The problem here is the way we view observation, as a tool to regulate performance and competency, as opposed to an opportunity for growth. As teachers, this can be a vulnerable space so we become quick to defend our practice, to explain away our potential pitfalls and ultimately to close our doors.

In this space, teachers act as both the prosecution and defense. When we become defensive of our practices, we become quick to attack the practices of other teachers that threaten our own understanding. I can reflect on the number of times I have seen practices that jar with my own and have been quick to disregard them as “bad” or “wrong”. Again, I’m forgetting to ask questions. I should be asking: “Why am I critical of this practise? Is it effective? And what do the students think?”. When we shift our focus from the courtroom to the classroom and realise we are not on trial, we have a hope of becoming the best practitioner we can be.

Leaders that Politick.

Even the most effective leaders have staff that feel a bit done. Teachers have been asked time and time again for their voice on education matters, changes and initiatives. I remember feeling frustrated at the lack of outcome around the Tomorrow Schools Review, when it felt as though the feedback listened to was those with the loudest, most powerful voices. Such consultation processes seem hollow when there is a lack of clarity around what information is collected, where it is going and how it will be used to inform decisions.

As Grant would put it, it feels as though these processes are about seeking the approval of others, rather than authentic opportunities to give feedback. When schools engage in opportunities to gather staff and student voice, it’s important to articulate how this data will be used. Too often, we are offered opportunities to share our ideas, only to find that the decisions were made independent of the ideas suggested. It’s no wonder then that staff become complacent when giving feedback. When we don’t connect feedback to practice, what we end up with a disenfranchised staff and student body, where critique, becomes therapeutic, as opposed to an opportunity to instigate change.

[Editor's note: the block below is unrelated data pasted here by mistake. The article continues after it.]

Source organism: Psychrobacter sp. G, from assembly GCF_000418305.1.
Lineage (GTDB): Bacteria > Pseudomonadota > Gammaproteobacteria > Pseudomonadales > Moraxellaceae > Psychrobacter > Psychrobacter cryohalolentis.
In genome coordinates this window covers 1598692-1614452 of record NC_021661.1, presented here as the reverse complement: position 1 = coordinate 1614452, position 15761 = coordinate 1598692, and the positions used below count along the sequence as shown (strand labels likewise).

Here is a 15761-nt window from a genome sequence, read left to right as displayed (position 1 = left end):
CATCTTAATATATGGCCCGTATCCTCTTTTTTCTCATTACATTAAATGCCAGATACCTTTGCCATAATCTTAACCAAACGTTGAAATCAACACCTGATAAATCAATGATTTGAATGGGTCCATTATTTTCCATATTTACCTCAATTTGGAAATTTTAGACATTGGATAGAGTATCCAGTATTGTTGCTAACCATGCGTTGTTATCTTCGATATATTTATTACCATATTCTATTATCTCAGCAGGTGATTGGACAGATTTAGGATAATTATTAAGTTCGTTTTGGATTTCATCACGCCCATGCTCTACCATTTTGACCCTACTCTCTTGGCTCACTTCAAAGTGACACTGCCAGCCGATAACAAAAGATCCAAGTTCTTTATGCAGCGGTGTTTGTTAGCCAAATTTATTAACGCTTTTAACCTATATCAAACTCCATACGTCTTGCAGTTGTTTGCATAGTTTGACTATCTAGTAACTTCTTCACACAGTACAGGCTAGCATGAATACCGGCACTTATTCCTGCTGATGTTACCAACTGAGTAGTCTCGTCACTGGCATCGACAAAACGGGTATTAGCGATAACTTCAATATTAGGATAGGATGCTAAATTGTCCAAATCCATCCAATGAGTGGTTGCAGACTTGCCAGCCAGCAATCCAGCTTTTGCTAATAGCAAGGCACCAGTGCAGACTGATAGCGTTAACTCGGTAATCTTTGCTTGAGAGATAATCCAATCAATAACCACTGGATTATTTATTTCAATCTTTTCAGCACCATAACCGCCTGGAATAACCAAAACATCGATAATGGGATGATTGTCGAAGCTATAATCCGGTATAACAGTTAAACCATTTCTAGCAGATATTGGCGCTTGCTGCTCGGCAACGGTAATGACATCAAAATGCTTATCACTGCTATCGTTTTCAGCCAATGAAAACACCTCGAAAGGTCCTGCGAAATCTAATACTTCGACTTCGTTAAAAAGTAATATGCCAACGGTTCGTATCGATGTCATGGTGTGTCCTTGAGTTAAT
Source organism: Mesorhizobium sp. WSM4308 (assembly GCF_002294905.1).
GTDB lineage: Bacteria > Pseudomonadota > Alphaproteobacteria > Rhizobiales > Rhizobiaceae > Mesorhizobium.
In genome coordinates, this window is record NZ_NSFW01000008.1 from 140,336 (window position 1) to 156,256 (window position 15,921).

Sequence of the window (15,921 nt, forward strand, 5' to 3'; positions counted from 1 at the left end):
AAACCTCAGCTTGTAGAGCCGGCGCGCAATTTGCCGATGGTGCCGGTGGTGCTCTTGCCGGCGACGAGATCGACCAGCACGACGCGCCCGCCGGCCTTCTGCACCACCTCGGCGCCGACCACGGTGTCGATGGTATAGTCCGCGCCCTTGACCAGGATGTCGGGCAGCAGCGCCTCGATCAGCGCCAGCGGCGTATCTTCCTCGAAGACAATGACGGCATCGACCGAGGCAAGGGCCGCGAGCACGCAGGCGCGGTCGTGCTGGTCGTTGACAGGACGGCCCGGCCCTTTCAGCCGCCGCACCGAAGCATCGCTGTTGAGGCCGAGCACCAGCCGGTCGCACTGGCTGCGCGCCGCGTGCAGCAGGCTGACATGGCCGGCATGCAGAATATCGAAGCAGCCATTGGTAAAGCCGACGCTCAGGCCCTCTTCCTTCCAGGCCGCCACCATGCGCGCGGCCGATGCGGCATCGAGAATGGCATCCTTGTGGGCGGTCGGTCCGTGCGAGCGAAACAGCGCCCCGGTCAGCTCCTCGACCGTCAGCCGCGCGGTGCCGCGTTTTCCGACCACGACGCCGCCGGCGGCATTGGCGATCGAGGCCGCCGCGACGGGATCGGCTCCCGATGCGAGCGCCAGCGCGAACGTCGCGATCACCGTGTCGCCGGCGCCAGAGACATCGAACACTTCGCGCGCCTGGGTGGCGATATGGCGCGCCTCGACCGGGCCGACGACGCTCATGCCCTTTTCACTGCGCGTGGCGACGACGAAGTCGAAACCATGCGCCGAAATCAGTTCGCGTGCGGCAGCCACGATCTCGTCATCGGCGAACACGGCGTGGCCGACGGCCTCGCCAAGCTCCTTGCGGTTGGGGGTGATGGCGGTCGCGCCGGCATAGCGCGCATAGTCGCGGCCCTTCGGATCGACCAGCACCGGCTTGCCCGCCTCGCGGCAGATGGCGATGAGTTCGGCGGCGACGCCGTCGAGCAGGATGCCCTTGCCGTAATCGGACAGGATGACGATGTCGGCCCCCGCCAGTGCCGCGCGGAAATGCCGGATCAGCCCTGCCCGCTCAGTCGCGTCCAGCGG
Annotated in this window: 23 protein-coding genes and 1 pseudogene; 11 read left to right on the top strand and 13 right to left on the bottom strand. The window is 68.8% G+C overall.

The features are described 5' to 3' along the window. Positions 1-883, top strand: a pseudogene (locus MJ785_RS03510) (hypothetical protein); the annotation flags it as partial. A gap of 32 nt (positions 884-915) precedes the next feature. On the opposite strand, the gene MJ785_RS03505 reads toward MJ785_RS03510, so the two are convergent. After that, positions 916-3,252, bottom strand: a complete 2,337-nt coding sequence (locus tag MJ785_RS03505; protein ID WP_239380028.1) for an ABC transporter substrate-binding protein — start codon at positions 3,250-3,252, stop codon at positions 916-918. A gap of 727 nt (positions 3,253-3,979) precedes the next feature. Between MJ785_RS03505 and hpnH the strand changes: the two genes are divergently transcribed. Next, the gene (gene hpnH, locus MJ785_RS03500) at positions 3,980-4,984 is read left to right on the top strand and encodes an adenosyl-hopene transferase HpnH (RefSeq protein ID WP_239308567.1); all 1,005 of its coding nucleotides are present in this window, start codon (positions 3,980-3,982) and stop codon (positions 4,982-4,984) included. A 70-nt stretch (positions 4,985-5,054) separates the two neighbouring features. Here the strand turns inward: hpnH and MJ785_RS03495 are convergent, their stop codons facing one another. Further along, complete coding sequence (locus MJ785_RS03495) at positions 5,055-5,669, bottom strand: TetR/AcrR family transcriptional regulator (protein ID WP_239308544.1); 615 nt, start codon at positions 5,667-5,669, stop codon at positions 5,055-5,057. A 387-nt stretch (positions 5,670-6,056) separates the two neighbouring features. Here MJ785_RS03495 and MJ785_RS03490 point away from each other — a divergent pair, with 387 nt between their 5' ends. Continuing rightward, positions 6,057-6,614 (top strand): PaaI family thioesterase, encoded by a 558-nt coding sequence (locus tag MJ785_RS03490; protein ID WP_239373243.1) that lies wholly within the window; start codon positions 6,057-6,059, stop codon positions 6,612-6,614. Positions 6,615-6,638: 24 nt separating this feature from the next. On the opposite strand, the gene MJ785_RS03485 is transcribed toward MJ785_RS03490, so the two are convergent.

The problem here is that leaders who operate in politician mode are more interested in feedback as a means of placating dissenting voices. What they need to be focused on is finding truth.

Thinking like a scientist

So how do we get to the truth? Grant argues we need to think more like scientists, to reconsider, rethink, and re-evaluate. We need to treat our answers as hypothesis.

In order to avoid preaching, we need to be willing to accept that we don’t have all the answer. “Here’s the solution to your problem” becomes “Here are some ideas that our school tried, what does that look like in your context?”. Surrounding ourselves with diverse voices that will challenge our assumptions, is a step in the right direction.

If we want to make sure we don’t fall into the prosecution trap, we need to re-evaluate our questioning of others practice and the security of our own ideas. Our ideas around education need to be presented as reflective questions, not statements of undisputed truth. Grant suggests that this process begins by basing your identity, not on your opinion but rather on your values. This practice leaves your open to considering other ways of effectively achieving those values.

Lastly, we need to make sure that we indicate how we are going to use data collected from staff and students. Figuring out ways to make this process explicit will assure that we are interested in finding the truth, as opposed to merely currying favour. We need to be committed to listen to the dissenting voices within our communities and encourage them to hypothesize.

In the search for best practice, we need to reconsider our assumptions, re-evaluate our opinions and rethink our answers. When we do, we have a hope of getting a little closer to the truth.